Wilhere criticized this statement as “inadvertent advocacy.” Wilhere commented, “[t]he reviewers failed to recognize a legitimate justification for reducing the current levels of habitat protection—a different attitude toward risk—and tolerating a greater extinction risk allowed a reduction in habitat protection.”

NGO and academic researchers wrote a response to Wilhere’s essay (Carroll et al. 2012), noting:

The Department of the Interior (DOI) inspector general ultimately confirmed reviewers’ concerns when he concluded that Julie MacDonald, a high-level political appointee, spurred efforts to make the new recovery plan less protective of the owl and its habitat…  DOI subsequently developed a scientific integrity policy to prevent such interference in agency decision making (USDI 2011).

The Delta Science Program does not have a scientific integrity policy.  Metropolitan Water District, Valley Water, and the State Water Contractors were interviewed for the assessment of the Delta ISB. The interviewees also reviewed the draft assessment. No environmental or fishing groups were interviewed for the assessment, although they had made extensive use of Delta ISB reviews in comment letters and in testimony before the State Water Resources Control Board.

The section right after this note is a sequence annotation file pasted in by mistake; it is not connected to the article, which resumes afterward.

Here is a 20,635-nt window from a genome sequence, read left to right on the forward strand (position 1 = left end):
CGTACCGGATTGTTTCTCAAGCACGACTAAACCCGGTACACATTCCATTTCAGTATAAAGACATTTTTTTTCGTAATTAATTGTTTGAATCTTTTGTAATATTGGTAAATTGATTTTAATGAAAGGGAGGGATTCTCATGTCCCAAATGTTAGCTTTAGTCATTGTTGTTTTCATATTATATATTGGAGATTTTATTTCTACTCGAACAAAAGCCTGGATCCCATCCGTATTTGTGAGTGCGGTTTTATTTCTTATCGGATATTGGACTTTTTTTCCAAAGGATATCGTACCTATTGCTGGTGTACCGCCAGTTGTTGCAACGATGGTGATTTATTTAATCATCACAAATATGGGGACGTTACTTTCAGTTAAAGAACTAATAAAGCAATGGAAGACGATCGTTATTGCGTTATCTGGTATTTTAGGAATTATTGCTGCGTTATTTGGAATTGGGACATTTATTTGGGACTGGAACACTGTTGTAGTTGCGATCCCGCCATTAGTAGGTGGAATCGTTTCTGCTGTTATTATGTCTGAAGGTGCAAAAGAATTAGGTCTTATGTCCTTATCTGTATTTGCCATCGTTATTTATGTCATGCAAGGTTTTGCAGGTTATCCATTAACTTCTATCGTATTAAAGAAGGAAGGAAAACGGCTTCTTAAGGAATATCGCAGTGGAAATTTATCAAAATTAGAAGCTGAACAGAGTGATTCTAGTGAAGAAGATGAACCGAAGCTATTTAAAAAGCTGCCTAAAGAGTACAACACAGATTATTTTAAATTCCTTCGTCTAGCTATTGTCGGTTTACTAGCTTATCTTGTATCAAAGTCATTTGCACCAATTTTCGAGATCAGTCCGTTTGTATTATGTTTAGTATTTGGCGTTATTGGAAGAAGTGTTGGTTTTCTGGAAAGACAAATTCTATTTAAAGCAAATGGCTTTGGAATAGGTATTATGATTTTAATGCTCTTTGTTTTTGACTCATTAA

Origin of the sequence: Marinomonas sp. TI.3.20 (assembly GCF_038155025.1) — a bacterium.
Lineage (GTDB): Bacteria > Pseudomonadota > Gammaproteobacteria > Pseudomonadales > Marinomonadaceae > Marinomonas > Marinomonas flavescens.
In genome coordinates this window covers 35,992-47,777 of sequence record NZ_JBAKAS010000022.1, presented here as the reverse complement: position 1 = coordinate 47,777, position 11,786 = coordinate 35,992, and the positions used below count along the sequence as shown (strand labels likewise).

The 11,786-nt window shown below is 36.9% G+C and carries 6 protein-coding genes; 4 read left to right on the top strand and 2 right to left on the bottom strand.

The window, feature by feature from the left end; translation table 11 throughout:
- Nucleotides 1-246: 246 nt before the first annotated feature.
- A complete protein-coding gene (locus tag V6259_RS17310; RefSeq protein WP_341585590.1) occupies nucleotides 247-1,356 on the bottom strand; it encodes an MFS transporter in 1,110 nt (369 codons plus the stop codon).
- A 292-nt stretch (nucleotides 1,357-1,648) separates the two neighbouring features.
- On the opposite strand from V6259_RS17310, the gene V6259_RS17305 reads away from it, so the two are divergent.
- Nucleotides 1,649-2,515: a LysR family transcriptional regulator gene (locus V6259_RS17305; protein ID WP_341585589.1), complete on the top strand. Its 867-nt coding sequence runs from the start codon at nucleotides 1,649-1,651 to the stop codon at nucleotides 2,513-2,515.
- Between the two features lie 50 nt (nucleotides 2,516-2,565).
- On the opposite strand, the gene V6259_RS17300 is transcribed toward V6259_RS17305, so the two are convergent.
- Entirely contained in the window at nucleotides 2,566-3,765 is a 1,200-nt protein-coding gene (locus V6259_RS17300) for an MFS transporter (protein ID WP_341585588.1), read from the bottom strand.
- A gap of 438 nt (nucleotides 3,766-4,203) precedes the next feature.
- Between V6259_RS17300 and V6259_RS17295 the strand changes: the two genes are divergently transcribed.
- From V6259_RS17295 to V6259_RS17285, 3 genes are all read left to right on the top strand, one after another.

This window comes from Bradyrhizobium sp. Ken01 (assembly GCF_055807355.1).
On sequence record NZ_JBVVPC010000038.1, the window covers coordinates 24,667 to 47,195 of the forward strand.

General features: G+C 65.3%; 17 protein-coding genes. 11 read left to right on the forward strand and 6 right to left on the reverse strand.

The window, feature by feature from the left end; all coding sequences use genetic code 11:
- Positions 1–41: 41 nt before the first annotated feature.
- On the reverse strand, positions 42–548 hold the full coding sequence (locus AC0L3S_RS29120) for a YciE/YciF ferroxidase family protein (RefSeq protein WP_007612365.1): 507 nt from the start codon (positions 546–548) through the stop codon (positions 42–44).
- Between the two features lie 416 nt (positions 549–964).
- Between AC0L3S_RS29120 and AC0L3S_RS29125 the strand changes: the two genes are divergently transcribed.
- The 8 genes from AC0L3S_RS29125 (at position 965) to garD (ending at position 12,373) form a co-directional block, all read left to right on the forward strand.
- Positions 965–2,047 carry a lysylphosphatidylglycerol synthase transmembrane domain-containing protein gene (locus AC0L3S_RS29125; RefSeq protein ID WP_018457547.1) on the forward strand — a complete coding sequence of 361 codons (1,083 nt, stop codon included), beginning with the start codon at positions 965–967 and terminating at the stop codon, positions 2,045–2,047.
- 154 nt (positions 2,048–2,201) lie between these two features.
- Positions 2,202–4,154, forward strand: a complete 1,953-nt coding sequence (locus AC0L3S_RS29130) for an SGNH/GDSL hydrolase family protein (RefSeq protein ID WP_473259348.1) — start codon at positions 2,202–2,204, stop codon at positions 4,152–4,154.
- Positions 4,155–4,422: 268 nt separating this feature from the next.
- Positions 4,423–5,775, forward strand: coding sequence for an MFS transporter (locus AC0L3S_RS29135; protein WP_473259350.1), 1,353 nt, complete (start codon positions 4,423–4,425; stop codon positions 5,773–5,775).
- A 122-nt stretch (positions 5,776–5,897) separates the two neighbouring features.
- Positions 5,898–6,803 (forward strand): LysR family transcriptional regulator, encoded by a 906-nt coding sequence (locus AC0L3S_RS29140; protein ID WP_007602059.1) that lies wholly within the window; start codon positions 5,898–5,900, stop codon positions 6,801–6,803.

Our comments raised concerns with the lack of balance in the interviewees selected for the assessment, and also that the discussion of inadvertent advocacy was unbalanced. We suggested a more appropriate framework from Carroll et. al.:

The objective of peer reviews appropriately encompasses both the underlying science and the context in which science is used to inform policy… Scientists and scientific societies have the responsibility to identify when recovery plans deviate from Congressional intent and past agency practice and to suggest revisions that better achieve the goals of the ESA and other conservation statutes. (p. 745.)

The legislation creating the Delta Science Program and the Delta Independent Science Board was clear in its intent. We commented

The Delta Reform Act stated that “[t]he policy of the State of California is to achieve the following objectives that the Legislature declares are inherent in the coequal goals for management of the Delta:

(c) Restore the Delta ecosystem, including its fisheries and wildlife, as the heart of a healthy estuary and wetland ecosystem.

(d) Promote statewide water conservation, water use efficiency, and sustainable water use.

(e) Improve water quality to protect human health and the environment consistent with achieving water quality objectives in the Delta.